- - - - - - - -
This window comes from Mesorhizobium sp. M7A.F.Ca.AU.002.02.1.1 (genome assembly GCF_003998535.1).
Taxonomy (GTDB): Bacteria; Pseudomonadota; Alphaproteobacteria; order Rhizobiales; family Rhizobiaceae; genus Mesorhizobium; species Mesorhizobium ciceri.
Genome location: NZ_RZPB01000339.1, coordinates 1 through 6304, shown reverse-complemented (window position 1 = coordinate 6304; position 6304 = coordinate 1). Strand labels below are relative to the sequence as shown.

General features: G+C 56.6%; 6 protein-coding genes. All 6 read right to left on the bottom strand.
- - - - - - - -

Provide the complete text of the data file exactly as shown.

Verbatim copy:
This window comes from Mesorhizobium sp. M7A.F.Ca.AU.002.02.1.1 (genome assembly GCF_003998535.1).
Taxonomy (GTDB): Bacteria; Pseudomonadota; Alphaproteobacteria; order Rhizobiales; family Rhizobiaceae; genus Mesorhizobium; species Mesorhizobium ciceri.
Genome location: NZ_RZPB01000339.1, coordinates 1 through 6304, shown reverse-complemented (window position 1 = coordinate 6304; position 6304 = coordinate 1). Strand labels below are relative to the sequence as shown.

General features: G+C 56.6%; 6 protein-coding genes. All 6 read right to left on the bottom strand.